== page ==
Discoverability of Materials Given to Expert Witnesses

The United States Court of Appeals for the Sixth Circuit has ruled that all material given to testifying expert witnesses must be disclosed, including attorney opinion work product materials.

The circuits have been split on this issue.  In Regional Airport Authority of Louisville and Jefferson County v. LFG, LLC, Case No. 05-5754 (6th Cir. Aug. 17, 2006),  the court clarified the law in the Sixth Circuit.

The precise holding:  "The bright-line approach is the majority rule, represents the most natural reading of Rule 26, and finds strong support in the Advisory Committee Notes. Therefore, we now join the "overwhelming majority" of courts . . . in holding that Rule 26 creates a bright-line rule mandating disclosure of all documents, including attorney opinion work product, given to testifying experts." (Emphasis added.)  Don’t try to argue that whatever information you gave to the expert wasn’t considered by the expert and therefore is not discoverable; the word "given" was deliberately chosen by the court to void that argument.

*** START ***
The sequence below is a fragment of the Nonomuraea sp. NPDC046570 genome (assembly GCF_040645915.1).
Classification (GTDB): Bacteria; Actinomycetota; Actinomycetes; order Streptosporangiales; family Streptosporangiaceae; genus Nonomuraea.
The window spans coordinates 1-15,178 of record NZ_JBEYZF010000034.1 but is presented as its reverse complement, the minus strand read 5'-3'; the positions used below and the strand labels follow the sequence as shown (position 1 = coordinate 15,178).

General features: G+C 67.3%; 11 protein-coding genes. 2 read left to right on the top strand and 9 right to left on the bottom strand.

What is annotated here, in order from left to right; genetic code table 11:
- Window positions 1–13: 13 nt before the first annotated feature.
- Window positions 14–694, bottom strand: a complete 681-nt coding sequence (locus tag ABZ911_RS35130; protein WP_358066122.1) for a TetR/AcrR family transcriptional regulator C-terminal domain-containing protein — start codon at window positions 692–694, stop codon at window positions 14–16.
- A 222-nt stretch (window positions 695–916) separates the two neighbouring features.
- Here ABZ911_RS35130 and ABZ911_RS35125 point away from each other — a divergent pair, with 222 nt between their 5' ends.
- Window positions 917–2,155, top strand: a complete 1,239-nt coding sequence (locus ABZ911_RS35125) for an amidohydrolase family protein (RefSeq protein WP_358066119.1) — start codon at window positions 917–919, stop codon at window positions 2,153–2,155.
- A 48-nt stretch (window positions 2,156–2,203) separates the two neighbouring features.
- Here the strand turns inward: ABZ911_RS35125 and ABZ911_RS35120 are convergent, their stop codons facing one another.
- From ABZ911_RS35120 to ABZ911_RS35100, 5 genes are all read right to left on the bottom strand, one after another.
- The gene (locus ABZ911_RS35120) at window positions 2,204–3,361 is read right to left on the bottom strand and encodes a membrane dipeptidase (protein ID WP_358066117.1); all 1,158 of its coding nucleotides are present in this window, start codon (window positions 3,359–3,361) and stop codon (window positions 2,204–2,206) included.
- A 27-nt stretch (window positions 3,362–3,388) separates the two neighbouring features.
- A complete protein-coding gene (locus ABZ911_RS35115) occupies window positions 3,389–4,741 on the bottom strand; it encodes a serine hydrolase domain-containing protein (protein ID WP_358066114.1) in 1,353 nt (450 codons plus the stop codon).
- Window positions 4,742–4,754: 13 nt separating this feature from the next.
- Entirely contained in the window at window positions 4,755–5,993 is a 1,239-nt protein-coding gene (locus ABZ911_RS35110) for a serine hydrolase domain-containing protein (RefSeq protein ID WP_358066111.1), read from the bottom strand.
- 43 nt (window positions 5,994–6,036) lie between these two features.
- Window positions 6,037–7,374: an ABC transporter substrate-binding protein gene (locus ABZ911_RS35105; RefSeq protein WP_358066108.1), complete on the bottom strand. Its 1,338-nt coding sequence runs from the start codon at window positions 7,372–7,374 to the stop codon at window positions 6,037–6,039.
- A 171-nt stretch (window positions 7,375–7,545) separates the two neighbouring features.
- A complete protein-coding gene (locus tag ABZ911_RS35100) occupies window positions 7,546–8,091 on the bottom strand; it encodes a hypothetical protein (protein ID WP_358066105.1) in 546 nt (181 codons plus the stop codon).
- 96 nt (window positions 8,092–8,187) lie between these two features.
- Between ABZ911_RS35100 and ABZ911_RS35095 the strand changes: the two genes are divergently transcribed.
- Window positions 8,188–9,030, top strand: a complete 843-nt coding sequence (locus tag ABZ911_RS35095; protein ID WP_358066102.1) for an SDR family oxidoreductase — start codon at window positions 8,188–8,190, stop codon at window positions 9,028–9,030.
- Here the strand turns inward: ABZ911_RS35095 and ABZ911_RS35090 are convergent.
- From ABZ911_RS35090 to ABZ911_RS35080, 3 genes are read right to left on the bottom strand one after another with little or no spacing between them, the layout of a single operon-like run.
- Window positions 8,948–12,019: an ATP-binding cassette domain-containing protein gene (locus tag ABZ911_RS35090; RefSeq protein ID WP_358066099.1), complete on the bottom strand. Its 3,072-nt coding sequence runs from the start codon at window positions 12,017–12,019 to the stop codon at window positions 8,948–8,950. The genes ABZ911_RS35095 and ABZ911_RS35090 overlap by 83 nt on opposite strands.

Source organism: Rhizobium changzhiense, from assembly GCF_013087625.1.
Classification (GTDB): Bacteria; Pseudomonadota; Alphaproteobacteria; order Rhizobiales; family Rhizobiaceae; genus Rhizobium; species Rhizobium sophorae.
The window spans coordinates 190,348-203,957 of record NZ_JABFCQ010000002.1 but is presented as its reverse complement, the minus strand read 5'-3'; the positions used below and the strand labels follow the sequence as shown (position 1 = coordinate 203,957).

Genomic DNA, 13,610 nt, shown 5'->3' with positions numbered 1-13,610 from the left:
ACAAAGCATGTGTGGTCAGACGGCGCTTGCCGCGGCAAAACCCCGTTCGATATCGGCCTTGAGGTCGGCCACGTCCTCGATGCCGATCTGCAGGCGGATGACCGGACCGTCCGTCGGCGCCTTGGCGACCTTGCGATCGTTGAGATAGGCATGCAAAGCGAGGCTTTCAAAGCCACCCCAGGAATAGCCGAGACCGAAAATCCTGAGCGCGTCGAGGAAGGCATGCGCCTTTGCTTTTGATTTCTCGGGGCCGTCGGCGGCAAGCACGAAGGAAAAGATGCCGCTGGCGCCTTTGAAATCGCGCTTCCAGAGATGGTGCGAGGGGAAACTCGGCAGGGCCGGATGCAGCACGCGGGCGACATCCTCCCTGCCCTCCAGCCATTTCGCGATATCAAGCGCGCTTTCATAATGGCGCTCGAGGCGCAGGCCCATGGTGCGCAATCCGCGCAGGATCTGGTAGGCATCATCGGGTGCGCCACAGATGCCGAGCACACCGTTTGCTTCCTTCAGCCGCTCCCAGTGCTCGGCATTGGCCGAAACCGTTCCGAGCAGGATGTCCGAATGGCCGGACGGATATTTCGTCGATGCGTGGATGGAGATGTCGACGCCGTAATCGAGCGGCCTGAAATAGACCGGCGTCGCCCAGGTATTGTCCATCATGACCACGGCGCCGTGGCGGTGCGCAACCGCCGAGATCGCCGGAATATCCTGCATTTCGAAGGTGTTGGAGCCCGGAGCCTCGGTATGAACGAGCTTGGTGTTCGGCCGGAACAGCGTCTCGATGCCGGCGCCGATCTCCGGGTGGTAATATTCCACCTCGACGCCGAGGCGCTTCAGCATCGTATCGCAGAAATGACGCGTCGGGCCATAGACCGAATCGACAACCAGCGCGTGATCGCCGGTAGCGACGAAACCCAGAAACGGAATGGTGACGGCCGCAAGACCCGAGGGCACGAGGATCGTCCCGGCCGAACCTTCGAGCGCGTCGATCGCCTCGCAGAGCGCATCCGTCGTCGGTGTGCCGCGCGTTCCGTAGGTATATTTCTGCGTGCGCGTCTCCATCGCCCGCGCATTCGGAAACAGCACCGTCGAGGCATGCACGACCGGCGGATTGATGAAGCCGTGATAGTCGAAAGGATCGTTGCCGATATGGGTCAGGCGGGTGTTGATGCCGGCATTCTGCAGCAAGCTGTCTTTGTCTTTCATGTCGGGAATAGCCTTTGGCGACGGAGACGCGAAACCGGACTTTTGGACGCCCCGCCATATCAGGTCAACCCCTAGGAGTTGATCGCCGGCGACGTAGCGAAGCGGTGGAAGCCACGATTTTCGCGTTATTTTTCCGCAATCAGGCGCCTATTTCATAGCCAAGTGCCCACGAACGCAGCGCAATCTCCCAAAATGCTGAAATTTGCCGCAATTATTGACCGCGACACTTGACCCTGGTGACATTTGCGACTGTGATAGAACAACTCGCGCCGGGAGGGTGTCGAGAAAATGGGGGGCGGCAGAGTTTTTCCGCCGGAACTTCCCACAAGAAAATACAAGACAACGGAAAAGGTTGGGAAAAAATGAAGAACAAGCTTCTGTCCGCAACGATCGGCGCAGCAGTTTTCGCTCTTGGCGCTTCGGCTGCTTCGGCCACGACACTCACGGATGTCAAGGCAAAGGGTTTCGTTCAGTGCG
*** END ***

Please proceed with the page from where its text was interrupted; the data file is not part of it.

Read the opinion here.  The discussion of the discovery issue begins on page 14.

 Thanks to the Sixth Circuit Blog for directing me to the decision.